John Linwood Grant’s new collection, Where All is Night, and Starless, is a lovely, dark treat. The stories here are beautifully written, with a rich and believable diversity of settings, characters, and voices. One striking feature of Grant’s work is the amount of history woven into these stories, not merely as background color but as drivers of the events. And no matter where, or when, or who the tale concerns, the result is immersive, and quite natural–despite any unnatural happenings.
Where All is Night, and Starless’s seventeen stories are grouped around three themes: Mythos, mysteries, and myths. Although some resonated more deeply with me than others, there is not a weak one in the bunch.
“Messages” brings Nylarthotep into the modern world in a new form and with a glorious clarity of purpose.
“With the Dark and the Storm” visits Shub Niggurath upon colonial Nigeria
“Lines of Sight” is a quest for transcendence carved into flesh, and the mystery handed down from one seeker to the next.
“Where All Is Night, and Starless” plumbs the chthonic depths in a tale based on an incident from World War I. Grim, visceral, and powerful.
“Where the Thin Men Die” follows the passing of a terrible power between struggling stand-up comics in 1970’s New York City.
“Marjorie Learns to Fly” turns a bored woman into a puppet of other minds before she learns how to take control of her situation.
“Wires” is a surprisingly resonant story about a very dark circus and the attention it draws. The feral clowns that flirt around the story’s edges are both nightmare material and oddly endearing. Another favorite.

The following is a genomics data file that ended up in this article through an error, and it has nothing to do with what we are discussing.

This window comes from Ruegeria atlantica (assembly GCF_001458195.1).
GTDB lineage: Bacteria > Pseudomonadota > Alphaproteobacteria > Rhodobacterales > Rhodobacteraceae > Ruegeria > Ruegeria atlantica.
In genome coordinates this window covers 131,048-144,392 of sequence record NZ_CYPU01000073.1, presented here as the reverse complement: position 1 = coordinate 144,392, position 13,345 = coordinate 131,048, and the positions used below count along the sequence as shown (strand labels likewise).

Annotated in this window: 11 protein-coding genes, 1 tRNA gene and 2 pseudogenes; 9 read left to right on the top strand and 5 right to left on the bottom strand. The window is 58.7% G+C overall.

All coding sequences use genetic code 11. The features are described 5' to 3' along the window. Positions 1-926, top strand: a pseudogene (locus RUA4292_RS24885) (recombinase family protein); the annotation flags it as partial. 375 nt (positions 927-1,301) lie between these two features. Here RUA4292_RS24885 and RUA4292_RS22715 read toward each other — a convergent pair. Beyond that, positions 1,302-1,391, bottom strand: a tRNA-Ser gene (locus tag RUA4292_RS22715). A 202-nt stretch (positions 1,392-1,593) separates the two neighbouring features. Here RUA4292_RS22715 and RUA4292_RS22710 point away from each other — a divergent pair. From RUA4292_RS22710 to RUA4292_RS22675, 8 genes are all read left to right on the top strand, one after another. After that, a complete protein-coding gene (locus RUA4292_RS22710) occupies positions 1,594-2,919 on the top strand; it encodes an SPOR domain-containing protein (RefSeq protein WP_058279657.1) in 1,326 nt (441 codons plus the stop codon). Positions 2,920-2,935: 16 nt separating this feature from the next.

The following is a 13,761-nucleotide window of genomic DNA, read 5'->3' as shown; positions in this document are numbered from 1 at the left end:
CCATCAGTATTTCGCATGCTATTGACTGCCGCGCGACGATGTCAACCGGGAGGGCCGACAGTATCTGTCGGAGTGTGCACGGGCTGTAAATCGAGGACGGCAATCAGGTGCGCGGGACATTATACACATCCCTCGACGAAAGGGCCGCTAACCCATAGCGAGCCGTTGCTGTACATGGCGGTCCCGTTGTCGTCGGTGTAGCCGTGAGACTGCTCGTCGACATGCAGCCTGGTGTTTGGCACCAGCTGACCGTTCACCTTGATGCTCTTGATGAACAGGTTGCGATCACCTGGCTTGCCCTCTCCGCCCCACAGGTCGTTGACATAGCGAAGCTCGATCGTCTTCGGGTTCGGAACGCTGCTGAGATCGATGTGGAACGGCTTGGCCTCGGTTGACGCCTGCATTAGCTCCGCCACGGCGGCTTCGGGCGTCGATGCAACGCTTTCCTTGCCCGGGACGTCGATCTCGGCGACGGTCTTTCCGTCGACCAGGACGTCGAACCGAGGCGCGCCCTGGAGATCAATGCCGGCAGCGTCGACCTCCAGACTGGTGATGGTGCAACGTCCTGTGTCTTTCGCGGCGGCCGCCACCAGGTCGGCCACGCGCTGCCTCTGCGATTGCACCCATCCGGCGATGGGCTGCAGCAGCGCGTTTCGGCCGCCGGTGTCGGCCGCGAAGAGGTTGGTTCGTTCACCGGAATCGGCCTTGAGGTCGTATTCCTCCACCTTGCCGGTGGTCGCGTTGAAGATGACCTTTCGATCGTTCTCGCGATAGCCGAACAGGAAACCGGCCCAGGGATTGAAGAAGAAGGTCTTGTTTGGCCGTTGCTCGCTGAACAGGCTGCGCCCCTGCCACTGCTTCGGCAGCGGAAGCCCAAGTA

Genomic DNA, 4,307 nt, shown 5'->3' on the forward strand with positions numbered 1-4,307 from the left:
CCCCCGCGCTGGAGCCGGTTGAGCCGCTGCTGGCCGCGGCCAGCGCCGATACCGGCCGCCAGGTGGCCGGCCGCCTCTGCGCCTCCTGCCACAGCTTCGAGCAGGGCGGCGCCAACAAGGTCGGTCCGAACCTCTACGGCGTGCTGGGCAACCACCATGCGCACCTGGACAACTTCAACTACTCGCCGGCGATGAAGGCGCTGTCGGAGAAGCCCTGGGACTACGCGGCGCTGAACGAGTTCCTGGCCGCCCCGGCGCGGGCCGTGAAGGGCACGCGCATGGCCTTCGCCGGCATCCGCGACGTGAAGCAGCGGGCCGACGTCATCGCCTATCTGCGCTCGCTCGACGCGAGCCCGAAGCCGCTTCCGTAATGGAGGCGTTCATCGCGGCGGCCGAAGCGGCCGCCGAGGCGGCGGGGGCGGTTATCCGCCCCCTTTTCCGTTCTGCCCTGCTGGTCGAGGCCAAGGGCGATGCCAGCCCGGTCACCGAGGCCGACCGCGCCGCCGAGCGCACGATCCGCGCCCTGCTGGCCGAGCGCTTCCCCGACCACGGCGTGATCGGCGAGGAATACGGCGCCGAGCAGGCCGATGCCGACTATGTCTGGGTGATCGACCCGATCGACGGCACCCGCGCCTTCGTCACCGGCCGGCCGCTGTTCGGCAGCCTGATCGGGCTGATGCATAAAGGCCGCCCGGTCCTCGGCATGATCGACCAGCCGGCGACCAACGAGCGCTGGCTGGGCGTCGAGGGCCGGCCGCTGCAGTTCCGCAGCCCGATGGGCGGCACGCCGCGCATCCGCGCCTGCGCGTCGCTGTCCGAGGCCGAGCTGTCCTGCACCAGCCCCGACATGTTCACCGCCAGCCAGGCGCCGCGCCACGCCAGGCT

“Today Is Tuesday” centers on the liminal, time-bending existence of a brother and sister in the wake of a family tragedy.
“Records of the Dead” blends early Hollywood and a rich woman’s obsession with an occult mystery that reminded me, oddly enough, of Sunset Boulevard.
“A Farewell to Worms” is a snidely funny tale of a malevolent Greek spirit and his machinations.
“A Slow, Remembered Tide” melds loss, memory, and responsibility into a quiet and beautiful elegy.
“For She Is Falling” tangles the experiences of a forest spirit trying to escape the city with the spirit of a recent suicide. Strange, rushed, and haunting.
“Sanctuary” is an odd little mermaid story with a streak of sly humor running through it, a counterweight to the serious matters of old faith, older magic, and protecting one’s own.
“Hungery” gives us an ogre made of poverty and urban decay, and the boy who doesn’t exactly befriend him.
“The Horse Road” is the famous Mr. Bubbles’s origin story, and it turns out to be more heroic than expected.
“At Vrysfontein, Where the Earthwolf Prowls” takes place in South Africa during the Boer War. It is slow, and sad, and too accurate in describing displacement and despair.
Where All is Night, and Starless is a genuinely terrific collection from a talented writer. I recommend it highly–and I promise you will not be disappointed.